Now the real problem is that any limitation on imports allows clever domestic producers to produce less competitively and/or to make undue profits. Historical evidence would probably prove that this is what generally happens. But IT DOES NOT HAVE TO HAPPEN! It wouldn’t happen if it were embedded in a longer term economic development plan. Simply the fact that this has never been accomplished in the past shouldn’t necessarily mean that it couldn’t be accomplished in the future. John Maynard Keynes was a great proponent of doing something like that in Britain in the 1930s and 1940s, and he was known to have unorthodox and intuitive ideas which might not be applicable in general but which could fit very well a particular situation.

      I take it that you are American. Well, there are two reasons why the US has been able to allow its consumers to buy every product wherever it was the cheapest in the world for decades. One, the US has a seemingly unlimited ability to obtain foreign credit and it is a great place for foreign investment. These are the reasons why the US has been able to dramatically overspend abroad for decades (on the positive side, they created jobs and wealth in the rest of the world during the process). Unfortunately, these two reasons do not apply to Greece.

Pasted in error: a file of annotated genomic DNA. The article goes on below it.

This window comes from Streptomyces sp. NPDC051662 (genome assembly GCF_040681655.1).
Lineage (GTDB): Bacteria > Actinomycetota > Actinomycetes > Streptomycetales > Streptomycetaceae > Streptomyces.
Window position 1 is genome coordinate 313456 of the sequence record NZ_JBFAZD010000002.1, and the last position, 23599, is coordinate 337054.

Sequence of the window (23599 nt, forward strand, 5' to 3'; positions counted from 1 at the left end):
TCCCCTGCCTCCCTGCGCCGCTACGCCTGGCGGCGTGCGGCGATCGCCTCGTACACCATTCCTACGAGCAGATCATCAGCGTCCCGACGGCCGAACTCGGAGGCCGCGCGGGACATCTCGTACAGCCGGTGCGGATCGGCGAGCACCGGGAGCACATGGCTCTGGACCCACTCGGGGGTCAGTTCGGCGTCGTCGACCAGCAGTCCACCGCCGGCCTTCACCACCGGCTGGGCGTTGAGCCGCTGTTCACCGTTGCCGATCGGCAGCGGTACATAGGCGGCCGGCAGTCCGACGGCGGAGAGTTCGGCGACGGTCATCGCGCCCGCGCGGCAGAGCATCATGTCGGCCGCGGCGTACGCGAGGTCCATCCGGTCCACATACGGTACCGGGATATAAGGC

Mind you, what I am suggesting is no different from what would have happened to Greece if it had stuck to the Drachma. Overspending abroad would have depleted Greece’s foreign currency reserves. Greece would have had to reduce imports by making them more expensive (tariffs, devaluation). In the final analysis, the Greek consumer would have had to pay more for the imported toothpaste and would sooner or later have decided to buy domestic one.